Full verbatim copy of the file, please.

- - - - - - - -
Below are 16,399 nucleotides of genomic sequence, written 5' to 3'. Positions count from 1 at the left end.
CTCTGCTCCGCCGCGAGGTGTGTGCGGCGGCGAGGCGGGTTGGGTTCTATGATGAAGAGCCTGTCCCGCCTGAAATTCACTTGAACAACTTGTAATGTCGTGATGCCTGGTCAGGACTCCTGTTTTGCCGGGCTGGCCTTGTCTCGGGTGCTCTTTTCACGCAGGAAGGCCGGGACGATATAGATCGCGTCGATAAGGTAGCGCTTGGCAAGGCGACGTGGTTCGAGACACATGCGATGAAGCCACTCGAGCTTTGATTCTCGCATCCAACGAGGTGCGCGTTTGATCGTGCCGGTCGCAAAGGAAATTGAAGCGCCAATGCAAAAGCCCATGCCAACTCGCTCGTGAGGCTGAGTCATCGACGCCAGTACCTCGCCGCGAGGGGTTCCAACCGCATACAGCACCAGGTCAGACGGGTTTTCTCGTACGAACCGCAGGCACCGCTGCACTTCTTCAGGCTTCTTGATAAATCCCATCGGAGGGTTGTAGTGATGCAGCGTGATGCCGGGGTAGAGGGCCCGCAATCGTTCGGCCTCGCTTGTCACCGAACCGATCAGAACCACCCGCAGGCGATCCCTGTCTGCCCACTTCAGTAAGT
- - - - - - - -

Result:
Below are 16,399 nucleotides of genomic sequence, written 5' to 3'. Positions count from 1 at the left end.
CTCTGCTCCGCCGCGAGGTGTGTGCGGCGGCGAGGCGGGTTGGGTTCTATGATGAAGAGCCTGTCCCGCCTGAAATTCACTTGAACAACTTGTAATGTCGTGATGCCTGGTCAGGACTCCTGTTTTGCCGGGCTGGCCTTGTCTCGGGTGCTCTTTTCACGCAGGAAGGCCGGGACGATATAGATCGCGTCGATAAGGTAGCGCTTGGCAAGGCGACGTGGTTCGAGACACATGCGATGAAGCCACTCGAGCTTTGATTCTCGCATCCAACGAGGTGCGCGTTTGATCGTGCCGGTCGCAAAGGAAATTGAAGCGCCAATGCAAAAGCCCATGCCAACTCGCTCGTGAGGCTGAGTCATCGACGCCAGTACCTCGCCGCGAGGGGTTCCAACCGCATACAGCACCAGGTCAGACGGGTTTTCTCGTACGAACCGCAGGCACCGCTGCACTTCTTCAGGCTTCTTGATAAATCCCATCGGAGGGTTGTAGTGATGCAGCGTGATGCCGGGGTAGAGGGCCCGCAATCGTTCGGCCTCGCTTGTCACCGAACCGATCAGAACCACCCGCAGGCGATCCCTGTCTGCCCACTTCAGTAAGT